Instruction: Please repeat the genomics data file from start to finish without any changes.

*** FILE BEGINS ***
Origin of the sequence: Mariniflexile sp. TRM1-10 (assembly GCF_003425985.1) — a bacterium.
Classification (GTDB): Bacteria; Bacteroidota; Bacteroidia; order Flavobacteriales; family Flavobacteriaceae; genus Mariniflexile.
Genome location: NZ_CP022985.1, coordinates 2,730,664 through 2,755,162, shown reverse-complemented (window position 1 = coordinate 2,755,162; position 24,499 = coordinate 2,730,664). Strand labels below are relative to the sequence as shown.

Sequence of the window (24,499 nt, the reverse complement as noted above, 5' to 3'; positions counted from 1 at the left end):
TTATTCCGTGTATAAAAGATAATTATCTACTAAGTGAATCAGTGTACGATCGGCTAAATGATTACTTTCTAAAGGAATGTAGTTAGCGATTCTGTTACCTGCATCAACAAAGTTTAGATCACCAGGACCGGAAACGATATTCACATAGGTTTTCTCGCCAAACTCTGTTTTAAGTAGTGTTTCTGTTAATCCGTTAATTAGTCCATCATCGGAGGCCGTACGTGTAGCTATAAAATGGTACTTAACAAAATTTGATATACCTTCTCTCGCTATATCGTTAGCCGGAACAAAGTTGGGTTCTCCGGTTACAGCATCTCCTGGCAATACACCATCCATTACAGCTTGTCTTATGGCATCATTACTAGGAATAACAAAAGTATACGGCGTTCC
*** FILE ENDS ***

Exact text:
Origin of the sequence: Mariniflexile sp. TRM1-10 (assembly GCF_003425985.1) — a bacterium.
Classification (GTDB): Bacteria; Bacteroidota; Bacteroidia; order Flavobacteriales; family Flavobacteriaceae; genus Mariniflexile.
Genome location: NZ_CP022985.1, coordinates 2,730,664 through 2,755,162, shown reverse-complemented (window position 1 = coordinate 2,755,162; position 24,499 = coordinate 2,730,664). Strand labels below are relative to the sequence as shown.

Sequence of the window (24,499 nt, the reverse complement as noted above, 5' to 3'; positions counted from 1 at the left end):
TTATTCCGTGTATAAAAGATAATTATCTACTAAGTGAATCAGTGTACGATCGGCTAAATGATTACTTTCTAAAGGAATGTAGTTAGCGATTCTGTTACCTGCATCAACAAAGTTTAGATCACCAGGACCGGAAACGATATTCACATAGGTTTTCTCGCCAAACTCTGTTTTAAGTAGTGTTTCTGTTAATCCGTTAATTAGTCCATCATCGGAGGCCGTACGTGTAGCTATAAAATGGTACTTAACAAAATTTGATATACCTTCTCTCGCTATATCGTTAGCCGGAACAAAGTTGGGTTCTCCGGTTACAGCATCTCCTGGCAATACACCATCCATTACAGCTTGTCTTATGGCATCATTACTAGGAATAACAAAAGTATACGGCGTTCC